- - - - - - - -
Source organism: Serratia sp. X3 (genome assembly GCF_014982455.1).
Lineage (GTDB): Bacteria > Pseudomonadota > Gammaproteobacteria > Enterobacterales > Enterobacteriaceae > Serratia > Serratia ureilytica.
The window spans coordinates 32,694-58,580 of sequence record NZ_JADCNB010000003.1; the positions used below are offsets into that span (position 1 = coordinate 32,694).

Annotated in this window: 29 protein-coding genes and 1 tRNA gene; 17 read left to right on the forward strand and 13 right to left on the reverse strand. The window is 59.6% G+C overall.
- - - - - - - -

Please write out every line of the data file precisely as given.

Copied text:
Source organism: Serratia sp. X3 (genome assembly GCF_014982455.1).
Lineage (GTDB): Bacteria > Pseudomonadota > Gammaproteobacteria > Enterobacterales > Enterobacteriaceae > Serratia > Serratia ureilytica.
The window spans coordinates 32,694-58,580 of sequence record NZ_JADCNB010000003.1; the positions used below are offsets into that span (position 1 = coordinate 32,694).

Annotated in this window: 29 protein-coding genes and 1 tRNA gene; 17 read left to right on the forward strand and 13 right to left on the reverse strand. The window is 59.6% G+C overall.